Lays of Modern Oxford

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A. T. Shrimpton, 1887 - College verse - 133 pages
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Page 57 - ... moonlight dim He knew his own betrothed bride, She, who would rather die with him, Than live to gain the world beside! — Her arms are round her lover now, His livid cheek to hers she presses, And dips, to bind his burning brow, In the cool lake her loosen'd tresses.
Page 44 - Relaxed her stubborn hold, And now with force redoubled drag their prey; And now the rooted Idol to their sway Bends, yields ; and now it falls. But then they scream; For, lo ! they feel the crumbling bank give way, And all are plunged into the stream. 11. " She hath escaped my will! " Kehama cried; " She hath escaped, — but thou art here : I have thee still, The worser criminal!
Page 80 - You shall hear how once our college, When our boat had done great wonders, And had bumped all boats before it, Gave a great and grand bump-supper. First the scouts, the sherry-swiggers, And the scouts' boys, beer-imbibers, Spread the things upon the table. And they placed upon the table Champagne-cup and rosy claret. When the lamp-black night descended Broad and dark upon the college, When the reading man, the bookworm, Grinding, sat among his Greek books, With his oak securely sported, And...
Page 62 - He goes at it boldly, No matter how coldly Examiners scan Him over the table, And say, " If you're able, Construe it, man ; Look at it, think of it, Do what you can." VIII, Now they stare frigidly, Calmly and rigidly, Courteously, slily ; How well he knows them, Who could suppose them Witty and wily ? IX. Helplessly staring, He looks at it long, Then with the daring Last look of despairing, Construes it wrong. X. Failing most signally, Construing miserably ; Frequent false quantity, But as they want...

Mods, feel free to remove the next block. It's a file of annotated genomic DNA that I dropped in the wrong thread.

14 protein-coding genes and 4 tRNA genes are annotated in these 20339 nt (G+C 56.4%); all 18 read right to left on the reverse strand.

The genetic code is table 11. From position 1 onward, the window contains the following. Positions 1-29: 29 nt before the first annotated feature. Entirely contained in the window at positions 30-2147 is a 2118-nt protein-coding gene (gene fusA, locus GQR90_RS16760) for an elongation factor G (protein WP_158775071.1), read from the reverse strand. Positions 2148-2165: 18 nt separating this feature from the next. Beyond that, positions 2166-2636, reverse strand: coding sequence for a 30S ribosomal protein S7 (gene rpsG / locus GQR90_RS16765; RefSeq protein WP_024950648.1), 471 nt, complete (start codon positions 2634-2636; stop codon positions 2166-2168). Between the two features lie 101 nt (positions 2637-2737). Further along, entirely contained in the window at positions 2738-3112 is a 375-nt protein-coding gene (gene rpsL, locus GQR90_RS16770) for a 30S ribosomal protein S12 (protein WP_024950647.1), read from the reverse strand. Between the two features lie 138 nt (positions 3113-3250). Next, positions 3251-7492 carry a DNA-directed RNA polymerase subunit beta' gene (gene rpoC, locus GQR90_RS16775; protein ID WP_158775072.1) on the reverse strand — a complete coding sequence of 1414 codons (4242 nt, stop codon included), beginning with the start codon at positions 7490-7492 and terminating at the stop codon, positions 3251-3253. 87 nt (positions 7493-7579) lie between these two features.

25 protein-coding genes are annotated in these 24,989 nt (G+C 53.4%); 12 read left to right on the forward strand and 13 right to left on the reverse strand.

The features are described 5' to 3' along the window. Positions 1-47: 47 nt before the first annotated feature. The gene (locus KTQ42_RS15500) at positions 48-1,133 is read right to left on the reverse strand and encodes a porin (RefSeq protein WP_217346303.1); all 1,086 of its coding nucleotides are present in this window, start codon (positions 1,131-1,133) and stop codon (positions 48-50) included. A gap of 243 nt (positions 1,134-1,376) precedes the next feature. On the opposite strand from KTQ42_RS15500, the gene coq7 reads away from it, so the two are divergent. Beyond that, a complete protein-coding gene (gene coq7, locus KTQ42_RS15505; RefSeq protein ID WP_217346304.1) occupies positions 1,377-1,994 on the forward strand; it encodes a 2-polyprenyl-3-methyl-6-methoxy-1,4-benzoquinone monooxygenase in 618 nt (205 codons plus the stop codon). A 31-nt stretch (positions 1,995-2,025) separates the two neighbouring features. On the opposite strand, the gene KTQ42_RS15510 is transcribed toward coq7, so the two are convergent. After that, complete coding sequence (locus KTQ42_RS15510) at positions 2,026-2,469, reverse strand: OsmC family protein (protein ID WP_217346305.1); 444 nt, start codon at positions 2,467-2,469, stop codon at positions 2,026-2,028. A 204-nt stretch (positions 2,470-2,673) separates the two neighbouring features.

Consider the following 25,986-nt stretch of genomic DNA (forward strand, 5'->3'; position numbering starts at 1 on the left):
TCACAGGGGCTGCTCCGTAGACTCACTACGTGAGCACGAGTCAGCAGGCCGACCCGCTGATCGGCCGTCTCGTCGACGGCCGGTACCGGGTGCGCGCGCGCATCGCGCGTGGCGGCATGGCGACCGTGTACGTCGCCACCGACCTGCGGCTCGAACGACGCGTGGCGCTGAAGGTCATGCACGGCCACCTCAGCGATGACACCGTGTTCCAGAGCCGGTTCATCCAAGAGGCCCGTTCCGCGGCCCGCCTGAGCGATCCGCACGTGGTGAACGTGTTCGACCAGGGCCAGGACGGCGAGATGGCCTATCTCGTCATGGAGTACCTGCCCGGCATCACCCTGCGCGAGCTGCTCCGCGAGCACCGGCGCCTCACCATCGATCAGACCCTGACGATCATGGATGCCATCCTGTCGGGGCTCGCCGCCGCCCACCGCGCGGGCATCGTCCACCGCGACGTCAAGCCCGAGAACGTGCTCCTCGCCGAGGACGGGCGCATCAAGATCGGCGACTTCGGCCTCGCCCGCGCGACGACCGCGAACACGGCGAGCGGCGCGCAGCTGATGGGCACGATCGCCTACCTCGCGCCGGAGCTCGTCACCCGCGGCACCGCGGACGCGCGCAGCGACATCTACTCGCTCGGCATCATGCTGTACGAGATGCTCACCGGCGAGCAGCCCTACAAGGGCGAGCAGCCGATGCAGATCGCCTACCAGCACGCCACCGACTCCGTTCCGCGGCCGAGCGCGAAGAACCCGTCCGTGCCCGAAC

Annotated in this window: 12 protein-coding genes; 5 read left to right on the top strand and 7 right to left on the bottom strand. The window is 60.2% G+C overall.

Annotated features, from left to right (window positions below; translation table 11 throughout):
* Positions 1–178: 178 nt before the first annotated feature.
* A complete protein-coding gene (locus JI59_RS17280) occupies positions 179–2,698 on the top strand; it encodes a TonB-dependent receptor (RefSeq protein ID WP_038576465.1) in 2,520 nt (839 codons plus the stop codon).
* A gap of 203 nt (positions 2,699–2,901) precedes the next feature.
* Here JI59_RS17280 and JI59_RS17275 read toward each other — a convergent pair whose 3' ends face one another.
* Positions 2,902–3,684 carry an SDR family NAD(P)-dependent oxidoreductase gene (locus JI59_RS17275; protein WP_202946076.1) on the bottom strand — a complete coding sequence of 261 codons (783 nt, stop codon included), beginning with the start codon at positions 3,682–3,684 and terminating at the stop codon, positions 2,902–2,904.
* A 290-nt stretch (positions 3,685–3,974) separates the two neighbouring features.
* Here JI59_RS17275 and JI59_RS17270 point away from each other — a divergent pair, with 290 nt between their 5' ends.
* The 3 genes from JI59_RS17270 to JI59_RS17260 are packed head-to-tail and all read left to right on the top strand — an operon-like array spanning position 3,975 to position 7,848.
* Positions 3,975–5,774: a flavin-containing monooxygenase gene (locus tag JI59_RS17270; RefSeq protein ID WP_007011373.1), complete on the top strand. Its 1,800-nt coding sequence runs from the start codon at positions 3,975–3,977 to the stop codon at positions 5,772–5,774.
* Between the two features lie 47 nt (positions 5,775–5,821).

Page 69 - ... bowling there ; Cricket-balls through the air Whizzed past their heads the while. Muchly I wondered Why no one's head was broke, For at each mighty stroke Close...
Page 43 - IF a Proctor meet a body Coming down the High, If a Proctor greet a body Need a body fly ? Every Proctor has his bulldog, Dog of mickle might, When he marches forth in full log At the fall of night. Every bulldog, when he spies a Man without a gown, Promptly chases him and tries aMain to run him down.
Page 125 - Some of us in paths secluded With the girls we loved did roam. Mothers knew their pretty daughters Soon would find another home ; So they, like indulgent mothers, Were content to let them stay With us as we strolled in silence Far away, far away.
Page 90 - Trelawny, Should by any hap or hazard, Leave the world by death untimely, Many people in the south-west Part of England would insist on Knowing wherefore he had left it Then the cheeky smiling Ginger Sang of lovely Angelina, Lady with the Grecian bend, and Of the maiden dressed in azure, With both eyes and hair of darkness. Then the guests said, " Sing some more songs ; Sing to us immortal Ginger, Songs of laughter quaint and comic, With a merry roaring chorus, That we all may be more noisy. And...
Page 41 - There once lived at Magdalen Hall A man who knew nothing at all; He was fifty-three When he took his degree, Which is youngish for Magdalen Hall.
Page 5 - UP rose the silver moonlight Over the rustling trees, And fast the hum of angry men Was wafted on the breeze. From many a dirty pot-house, And hole without a name, From many a low and filthy haunt The mob of blackguards came ; From populous St. Aldates, St.

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